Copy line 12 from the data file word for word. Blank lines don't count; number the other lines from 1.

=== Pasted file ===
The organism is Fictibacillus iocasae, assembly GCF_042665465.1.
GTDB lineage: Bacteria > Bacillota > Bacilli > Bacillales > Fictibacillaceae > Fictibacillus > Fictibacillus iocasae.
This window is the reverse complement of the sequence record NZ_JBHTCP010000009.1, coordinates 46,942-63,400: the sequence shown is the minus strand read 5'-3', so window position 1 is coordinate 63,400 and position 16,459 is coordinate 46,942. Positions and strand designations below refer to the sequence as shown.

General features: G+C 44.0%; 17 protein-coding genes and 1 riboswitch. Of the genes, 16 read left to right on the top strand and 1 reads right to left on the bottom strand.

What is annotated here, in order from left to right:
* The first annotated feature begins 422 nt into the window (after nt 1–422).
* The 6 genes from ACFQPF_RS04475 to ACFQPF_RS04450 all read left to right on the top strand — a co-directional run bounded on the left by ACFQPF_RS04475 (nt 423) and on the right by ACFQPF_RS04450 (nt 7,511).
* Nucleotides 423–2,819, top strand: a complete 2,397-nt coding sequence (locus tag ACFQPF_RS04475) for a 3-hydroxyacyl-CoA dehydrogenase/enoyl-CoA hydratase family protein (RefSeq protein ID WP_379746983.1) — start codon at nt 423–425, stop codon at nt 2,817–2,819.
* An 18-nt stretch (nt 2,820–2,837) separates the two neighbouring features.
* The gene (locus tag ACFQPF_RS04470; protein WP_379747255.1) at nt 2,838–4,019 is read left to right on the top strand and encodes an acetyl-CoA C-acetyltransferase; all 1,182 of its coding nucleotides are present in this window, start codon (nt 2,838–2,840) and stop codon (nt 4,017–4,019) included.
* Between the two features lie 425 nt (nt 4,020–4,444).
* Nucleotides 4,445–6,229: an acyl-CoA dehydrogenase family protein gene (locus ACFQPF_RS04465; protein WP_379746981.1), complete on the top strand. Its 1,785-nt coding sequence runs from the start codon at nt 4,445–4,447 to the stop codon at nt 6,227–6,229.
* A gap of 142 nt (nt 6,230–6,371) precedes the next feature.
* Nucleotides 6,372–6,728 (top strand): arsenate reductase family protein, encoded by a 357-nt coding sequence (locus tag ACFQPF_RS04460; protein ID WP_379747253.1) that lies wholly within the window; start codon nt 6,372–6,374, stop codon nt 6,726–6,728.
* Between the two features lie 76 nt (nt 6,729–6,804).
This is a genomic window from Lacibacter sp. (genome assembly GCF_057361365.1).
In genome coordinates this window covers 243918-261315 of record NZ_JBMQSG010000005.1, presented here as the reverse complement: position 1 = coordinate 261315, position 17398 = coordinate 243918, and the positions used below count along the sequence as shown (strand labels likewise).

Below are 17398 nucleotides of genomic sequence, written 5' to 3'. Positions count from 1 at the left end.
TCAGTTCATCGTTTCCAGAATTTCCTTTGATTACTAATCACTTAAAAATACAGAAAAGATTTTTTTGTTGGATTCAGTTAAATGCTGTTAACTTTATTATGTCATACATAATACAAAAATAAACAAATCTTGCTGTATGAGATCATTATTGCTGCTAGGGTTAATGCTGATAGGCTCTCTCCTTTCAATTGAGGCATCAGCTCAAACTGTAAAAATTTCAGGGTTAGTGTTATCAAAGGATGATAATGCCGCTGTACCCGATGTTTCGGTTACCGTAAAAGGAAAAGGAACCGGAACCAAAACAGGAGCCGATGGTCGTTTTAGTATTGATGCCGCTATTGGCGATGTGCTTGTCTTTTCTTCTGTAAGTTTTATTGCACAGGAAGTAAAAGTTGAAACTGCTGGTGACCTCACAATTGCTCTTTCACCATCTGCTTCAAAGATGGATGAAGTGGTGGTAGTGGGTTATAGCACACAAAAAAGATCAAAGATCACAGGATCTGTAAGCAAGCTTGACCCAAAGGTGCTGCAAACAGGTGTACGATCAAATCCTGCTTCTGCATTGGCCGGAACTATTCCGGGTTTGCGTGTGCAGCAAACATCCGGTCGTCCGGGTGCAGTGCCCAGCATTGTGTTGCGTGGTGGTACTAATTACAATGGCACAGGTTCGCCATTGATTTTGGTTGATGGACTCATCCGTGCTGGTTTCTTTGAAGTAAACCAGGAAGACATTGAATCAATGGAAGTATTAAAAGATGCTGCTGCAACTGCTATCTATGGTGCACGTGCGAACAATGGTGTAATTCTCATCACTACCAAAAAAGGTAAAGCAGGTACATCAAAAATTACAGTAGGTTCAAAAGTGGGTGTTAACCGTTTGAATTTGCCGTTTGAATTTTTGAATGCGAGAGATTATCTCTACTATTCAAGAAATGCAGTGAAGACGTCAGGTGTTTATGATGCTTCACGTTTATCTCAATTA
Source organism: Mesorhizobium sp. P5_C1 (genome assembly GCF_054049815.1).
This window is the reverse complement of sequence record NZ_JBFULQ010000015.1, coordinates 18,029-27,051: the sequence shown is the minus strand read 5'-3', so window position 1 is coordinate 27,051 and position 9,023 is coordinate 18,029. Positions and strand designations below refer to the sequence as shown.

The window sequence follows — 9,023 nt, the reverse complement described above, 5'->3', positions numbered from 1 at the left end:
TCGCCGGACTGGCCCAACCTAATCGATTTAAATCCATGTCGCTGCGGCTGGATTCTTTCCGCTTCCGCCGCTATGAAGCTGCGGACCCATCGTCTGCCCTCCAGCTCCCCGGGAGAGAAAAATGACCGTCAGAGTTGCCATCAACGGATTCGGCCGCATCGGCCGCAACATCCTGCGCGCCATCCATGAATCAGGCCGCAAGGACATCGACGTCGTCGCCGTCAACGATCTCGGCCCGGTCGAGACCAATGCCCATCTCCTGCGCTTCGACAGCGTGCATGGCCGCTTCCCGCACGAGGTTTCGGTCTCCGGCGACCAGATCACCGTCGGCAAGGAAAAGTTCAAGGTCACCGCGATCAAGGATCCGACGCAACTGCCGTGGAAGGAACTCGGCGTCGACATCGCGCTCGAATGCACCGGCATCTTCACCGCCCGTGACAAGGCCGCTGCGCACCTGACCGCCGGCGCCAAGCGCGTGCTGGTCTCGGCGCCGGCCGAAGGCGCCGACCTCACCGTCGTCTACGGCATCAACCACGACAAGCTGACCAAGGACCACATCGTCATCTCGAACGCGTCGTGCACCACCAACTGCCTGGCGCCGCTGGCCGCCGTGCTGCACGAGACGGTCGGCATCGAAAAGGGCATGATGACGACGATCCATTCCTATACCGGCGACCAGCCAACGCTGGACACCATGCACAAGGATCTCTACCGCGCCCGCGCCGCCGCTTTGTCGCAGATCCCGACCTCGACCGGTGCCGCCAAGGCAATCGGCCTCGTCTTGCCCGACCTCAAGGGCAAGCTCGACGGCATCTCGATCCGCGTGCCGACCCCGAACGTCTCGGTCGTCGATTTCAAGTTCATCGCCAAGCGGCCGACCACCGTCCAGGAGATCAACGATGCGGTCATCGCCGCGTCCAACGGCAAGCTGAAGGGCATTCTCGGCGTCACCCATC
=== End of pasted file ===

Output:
* Nucleotides 4,445–6,229: an acyl-CoA dehydrogenase family protein gene (locus ACFQPF_RS04465; protein WP_379746981.1), complete on the top strand. Its 1,785-nt coding sequence runs from the start codon at nt 4,445–4,447 to the stop codon at nt 6,227–6,229.